Last year Hanna set a weird kind of precedent for the future of action films. That film showed that an action movie could star a woman (a young girl even) and still be an insanely engaging and powerful piece of entertainment divorced from gender politics. Not only did it prove that a female-centric action picture could work without making a big deal out of its protagonist’s gender, but it proved that auteur, historically prestige/award-oriented directors could more than prove their mettle in terms of rollicking action fare. Joe Wright went from period pieces to continent-spanning revenge flick, and now Steven Soderbergh has followed suit, going from world-spanning disease thriller to world-spanning revenge flick.
In doing so he created you, Haywire, and while you might not be on the same near-perfect level as Hanna, you more than equip yourself in terms of being a fun, stylish story of vengeance.
I have to admit, though, that I came to you with low expectations. For one thing, the name Haywire just evokes all kinds of low-grade action movie hokum. Then there was that fact that I just didn’t know much about you. My exposure to your marketing was limited, and while I trust Soderbergh to make films to a high technical standard, I also know that he’s not above reproach. After all, I didn’t like Contagion all that much. Sure, it was well made, but it was lacking the heart, the empathetic connection that could have elevated it.
You, meanwhile, have a lot aligned in your favor. Mallory (played astoundingly well by professional fighter Gina Carano) is a compelling character. When we see her at first she is sitting placidly in a diner in upstate New York, only her eyes giving away her power. She has the sharp, contoured gaze of a predator. In every situation, no matter the danger or obstacle, those dark eyes shine with a preternatural hunger. When an unexpected former partner (Channing Tatum) shows up to greet her, things quickly take a turn for the worst, leading to an extended flashback that will fill us in on the story so far, and set the stage for a final suite of vengeance that is to follow.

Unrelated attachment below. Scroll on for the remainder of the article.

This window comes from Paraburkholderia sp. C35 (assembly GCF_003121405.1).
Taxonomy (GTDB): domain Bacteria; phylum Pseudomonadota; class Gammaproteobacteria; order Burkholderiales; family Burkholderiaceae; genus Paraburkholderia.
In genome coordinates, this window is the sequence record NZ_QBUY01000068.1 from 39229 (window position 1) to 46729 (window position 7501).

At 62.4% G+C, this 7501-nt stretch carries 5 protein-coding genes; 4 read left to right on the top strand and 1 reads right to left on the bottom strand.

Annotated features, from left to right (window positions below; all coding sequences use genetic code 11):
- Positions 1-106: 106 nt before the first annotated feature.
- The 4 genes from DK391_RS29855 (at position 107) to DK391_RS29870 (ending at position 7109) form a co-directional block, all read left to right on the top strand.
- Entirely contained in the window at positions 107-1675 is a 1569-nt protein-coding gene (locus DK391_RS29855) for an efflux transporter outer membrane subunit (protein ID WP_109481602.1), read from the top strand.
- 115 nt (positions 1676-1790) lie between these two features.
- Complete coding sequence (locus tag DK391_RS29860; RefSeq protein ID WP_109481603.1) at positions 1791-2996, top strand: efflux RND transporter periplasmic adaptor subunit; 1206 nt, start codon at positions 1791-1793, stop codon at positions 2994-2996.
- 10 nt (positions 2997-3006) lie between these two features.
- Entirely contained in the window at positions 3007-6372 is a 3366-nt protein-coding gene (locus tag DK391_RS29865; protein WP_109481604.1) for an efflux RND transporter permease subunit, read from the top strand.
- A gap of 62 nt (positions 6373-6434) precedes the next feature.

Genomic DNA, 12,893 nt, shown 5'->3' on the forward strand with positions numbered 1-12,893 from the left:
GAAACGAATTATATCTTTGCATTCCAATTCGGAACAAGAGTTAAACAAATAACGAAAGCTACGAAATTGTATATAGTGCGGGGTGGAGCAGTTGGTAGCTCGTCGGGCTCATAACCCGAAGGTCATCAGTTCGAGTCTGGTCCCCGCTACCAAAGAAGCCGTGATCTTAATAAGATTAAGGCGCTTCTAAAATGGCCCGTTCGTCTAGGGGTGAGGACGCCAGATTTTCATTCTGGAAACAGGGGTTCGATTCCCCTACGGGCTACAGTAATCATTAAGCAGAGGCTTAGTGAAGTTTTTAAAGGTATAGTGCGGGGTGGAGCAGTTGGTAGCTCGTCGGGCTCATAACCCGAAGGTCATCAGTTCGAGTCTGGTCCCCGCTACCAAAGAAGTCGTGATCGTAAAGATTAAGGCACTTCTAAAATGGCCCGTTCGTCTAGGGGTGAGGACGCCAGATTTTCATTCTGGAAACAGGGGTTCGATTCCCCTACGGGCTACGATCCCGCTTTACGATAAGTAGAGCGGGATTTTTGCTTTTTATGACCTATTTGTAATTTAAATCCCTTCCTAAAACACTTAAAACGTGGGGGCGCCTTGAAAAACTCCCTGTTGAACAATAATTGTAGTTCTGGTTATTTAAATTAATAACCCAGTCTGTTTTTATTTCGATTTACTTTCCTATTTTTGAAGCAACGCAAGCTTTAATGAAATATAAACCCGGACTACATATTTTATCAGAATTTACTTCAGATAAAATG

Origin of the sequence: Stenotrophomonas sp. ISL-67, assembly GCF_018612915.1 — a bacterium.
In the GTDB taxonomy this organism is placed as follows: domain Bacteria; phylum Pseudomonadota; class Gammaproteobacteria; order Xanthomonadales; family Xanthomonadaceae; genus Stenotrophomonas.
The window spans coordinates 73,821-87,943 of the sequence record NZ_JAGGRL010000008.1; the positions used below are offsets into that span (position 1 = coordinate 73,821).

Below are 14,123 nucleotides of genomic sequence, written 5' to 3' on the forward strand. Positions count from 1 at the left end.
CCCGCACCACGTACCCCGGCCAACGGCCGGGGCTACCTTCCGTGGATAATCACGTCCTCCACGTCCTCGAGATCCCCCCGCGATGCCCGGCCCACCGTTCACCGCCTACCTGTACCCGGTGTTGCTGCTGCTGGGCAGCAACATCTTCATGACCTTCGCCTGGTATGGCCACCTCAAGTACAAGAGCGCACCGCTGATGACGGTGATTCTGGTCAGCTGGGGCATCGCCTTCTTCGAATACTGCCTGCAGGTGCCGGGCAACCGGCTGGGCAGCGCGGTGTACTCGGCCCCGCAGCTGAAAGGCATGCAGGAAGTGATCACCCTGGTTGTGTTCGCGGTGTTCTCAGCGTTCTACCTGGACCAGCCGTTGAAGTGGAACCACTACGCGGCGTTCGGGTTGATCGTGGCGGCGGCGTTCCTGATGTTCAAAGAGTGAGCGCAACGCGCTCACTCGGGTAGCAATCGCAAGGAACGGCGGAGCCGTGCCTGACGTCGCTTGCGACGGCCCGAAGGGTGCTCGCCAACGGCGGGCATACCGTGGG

This manner of setting up the story serves the dual purposes of letting an audience drop immediately into action, at the same time that it creates and air of disorientation and mystery. What happened to Mallory? What is the story behind her strained relationship with her employer, Kenneth (Ewan McGregor)? Still, by the time all the threads are resolved and the answers supposedly given, questions will remain. There is a thinness to your narrative thrust (she wants vengeance/answers) and yet somehow you still manage to be overly complicated.
Everyone talks in a tradecraft shorthand that allows for a feeling of authenticity and also keeps the audience on their toes, engaged and alert. However, the obscurity and opacity of their conversations only further to muddy the narrative waters. Antonio Banderas and Michael Douglas co-star as shady agents of unknown government affiliation, and their place in the plot is murky at best. Then again, considering the deceptively complex nature of your plot, its hard to imagine how their relation to the proceedings could have been explained but by a massive exposition dump that would have killed your pace.
Besides, you are not a movie of plot any more than Hanna was. That film, though, traded in simplicity of story and empathetic character connection. You strive for complexity, but bury it under a glimmering facade of stylish cool and remove. Between your horn-heavy, jazzy soundtrack and the saturated honey-tones of your lighting, there’s a lot to love here outside of the plot. Every action set piece is constructed with care and precision, and the fight scenes are rough, brutal, and subtly inventive. There’s not a lick of outlandish, reality bending nonsense here. No pointlessly choreographed over elaborations punctuated by slapstick sound effects. Rather, we see highly skilled, rigidly trained professionals battering each other into submission with a series of muted, economically executed blows. Each fight is just slightly stylized, slightly exaggerated, but only enough to disarm one’s expectations, not enough to break the reality of your story.
On top of this aurally, aesthetically, and viscerally triumphant trinity, there is the simple pleasure of your direction. Some scenes take place completely free of music, the sound of shattering glass and colliding bodies filling the void left by the stunned silence of any observer. Other scenes go the opposite direction, with music talking over, drowning out the sounds of violence.
Thinking back on all of the good things about you, it makes me wish that your plot had been invested with a little more care in its execution, and your characters given a little more time to grow as people. While I do appreciate the vagueness of the details and their way of only slowly emerging from the darkness, I can’t help but feel that this smokescreen of plot intrigue and emotional disconnection makes every eventual revelation less resonant than it should have been. In Hanna we knew where everyone stood, and we liked and detested characters with a sense of clarity that added impact to their fights. Your failure to establish similarly grounded allegiances hobbles you slightly.
Still, it should be obvious that in spite of this, I still found you a compelling and worthy film. Style over substance can work if style is bold enough to make you long for more and there is at least a suggestion of a thoughtful, deeper narrative.
You caught me off guard and slammed me against a wall, shattering my preconceptions and further cemented my opinion that the age of the auteur action film should not only be welcomed, but heralded and encouraged.
Impressed and intrigued,
Brian J. Roan